FLASH [NON]FICTION WRITING CHALLENGE: Why I write

Chunk Wendig posted a challenge last Friday. A non-fiction essay, no more than 1000 words, about why we write.

The short answer is: I write because I have stories in my head and I write because of a life long love of reading. See, there we go, all nice and wrapped up in less than fifty words.

But… that’s not the whole story, not really. For the whole story, we have to go back in time almost thirty years, and you’ll have to indulge me in accepting the truth of the memoir. (Events happened mostly like this, but we’re relying on my rather shaky remembrances)

When people ask me what my first real memory is, I tell them about a nightmare that I had when I was three or four. My parents read me to me every night since I learned to crawl, and that night was no exception. The book of the night was the classic story ‘The Three Little Pigs’. I listened raptly to the tale of a hungry wolf and three brother’s attempt to escape him. I was spellbound, but I felt a dark seed worm its way into my imagination. For you see, I was an anxious child, and preschool was only a few weeks away.

That night, I dreamt of my first day of school, but the wolf followed close. When we were let out for recess, spread far and wide, the wolf attacked and I ran and I ran, but the other kids ran faster. I was almost at the schoolhouse door when I saw the look of terror on the teacher’s face, the same instant I felt the wolf’s shadow fall over me. She slammed the door, sacrificing me to save the other children.

I woke up screaming.

My cries disturbed my parents, so my father came in to check on me. In between wailing sobs, I told him what was wrong. He smiled sympathetically, telling me there was nothing to fear, that it was a dream, and a story. Just a story. He wrapped me up in a bear hug. Nothing could comfort me. So he told me a new story, one of heffalumps and woozles that fought wolves and protected young children.

I calmed down. I went back to sleep. I learned the protective power of stories.

I tell people that’s my first memory because it’s a good one, but my first memory is of a plate shattering just a little too close to my head, thrown by one of my parents at the wall I happened to be cowering against as they fought. I’m positive they didn’t know I was there until I screamed in terror.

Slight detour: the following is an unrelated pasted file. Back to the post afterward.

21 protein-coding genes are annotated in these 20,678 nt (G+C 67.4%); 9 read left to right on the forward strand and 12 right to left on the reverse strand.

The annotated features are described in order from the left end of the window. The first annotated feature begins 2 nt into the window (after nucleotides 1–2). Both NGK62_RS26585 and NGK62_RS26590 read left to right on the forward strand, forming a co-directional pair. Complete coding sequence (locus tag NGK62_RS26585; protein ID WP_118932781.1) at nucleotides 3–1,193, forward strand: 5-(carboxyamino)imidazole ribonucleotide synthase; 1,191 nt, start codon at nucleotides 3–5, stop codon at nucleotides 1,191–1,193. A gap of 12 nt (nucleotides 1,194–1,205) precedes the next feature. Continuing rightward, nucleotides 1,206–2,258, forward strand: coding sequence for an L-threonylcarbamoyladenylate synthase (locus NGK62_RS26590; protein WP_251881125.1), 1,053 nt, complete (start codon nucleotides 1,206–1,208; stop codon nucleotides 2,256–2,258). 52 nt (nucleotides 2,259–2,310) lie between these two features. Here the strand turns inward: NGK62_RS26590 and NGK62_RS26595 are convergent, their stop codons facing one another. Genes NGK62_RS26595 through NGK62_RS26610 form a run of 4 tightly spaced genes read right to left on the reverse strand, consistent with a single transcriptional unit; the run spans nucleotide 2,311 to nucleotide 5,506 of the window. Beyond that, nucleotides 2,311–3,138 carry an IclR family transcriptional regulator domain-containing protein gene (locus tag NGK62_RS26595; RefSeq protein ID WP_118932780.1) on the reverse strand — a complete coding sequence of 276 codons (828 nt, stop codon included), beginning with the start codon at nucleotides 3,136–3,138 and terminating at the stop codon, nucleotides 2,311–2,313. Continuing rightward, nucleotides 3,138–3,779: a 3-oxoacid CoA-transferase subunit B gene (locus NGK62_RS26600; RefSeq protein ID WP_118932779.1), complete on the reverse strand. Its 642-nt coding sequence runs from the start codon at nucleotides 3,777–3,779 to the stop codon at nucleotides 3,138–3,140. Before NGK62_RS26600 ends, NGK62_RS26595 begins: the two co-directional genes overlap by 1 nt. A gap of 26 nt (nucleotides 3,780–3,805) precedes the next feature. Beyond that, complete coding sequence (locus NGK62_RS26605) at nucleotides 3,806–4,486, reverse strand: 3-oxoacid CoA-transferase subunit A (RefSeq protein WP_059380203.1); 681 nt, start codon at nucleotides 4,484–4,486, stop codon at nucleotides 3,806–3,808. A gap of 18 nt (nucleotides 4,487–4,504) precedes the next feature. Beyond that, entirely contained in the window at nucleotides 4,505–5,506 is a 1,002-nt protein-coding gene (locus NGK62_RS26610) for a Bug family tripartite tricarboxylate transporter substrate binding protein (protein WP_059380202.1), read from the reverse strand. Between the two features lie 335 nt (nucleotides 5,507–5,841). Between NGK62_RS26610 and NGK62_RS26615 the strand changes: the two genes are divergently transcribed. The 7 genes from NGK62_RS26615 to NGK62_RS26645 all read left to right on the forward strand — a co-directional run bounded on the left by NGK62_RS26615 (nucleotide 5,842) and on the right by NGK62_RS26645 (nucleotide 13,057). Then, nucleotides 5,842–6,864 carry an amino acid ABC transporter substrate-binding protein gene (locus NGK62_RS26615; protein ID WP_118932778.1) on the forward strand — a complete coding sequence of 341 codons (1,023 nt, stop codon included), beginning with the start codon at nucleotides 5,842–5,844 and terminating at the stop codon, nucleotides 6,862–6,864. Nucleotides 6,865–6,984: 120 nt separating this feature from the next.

Many people have had it worse than I did. I always knew I was loved. They never blamed me for what they were going through. But they fought. Constantly. Come to think of it, that might explain why I grew up with mostly plastic cups. But I digress. This is just a variation on the same old story, kid has a not so spectacular home life, kid escapes into books.

And escape I did. I read voraciously. My parents learned to fear the scholastic book-fair. My mom got a job at a book store, mostly so she could bring me home stacks of stripped books because they couldn’t afford to keep up with my reading habit. I almost got run over while walking home in fifth grade, reading the collected Dragonlance Chronicles.

Time passed, and I realized these books did more than help me escape. They taught me the basics of learning (Imagine having to explain to your eight year old that he needed to look for context clues to figure out what “disemboweled” meant). They taught me to face my fears. They taught me to question.

I write to bring my fears into the open. I write to adventure into the unknown. I write to raise questions. I write because I can’t not write.

There are undiscovered worlds out there, waiting for us to find them. Technology and society are growing in changing in ways we can never predict. We need new tales, new interpretations, new voices.

I write because I’m sitting with the world around a campfire, telling tales to keep the shadows at bay.

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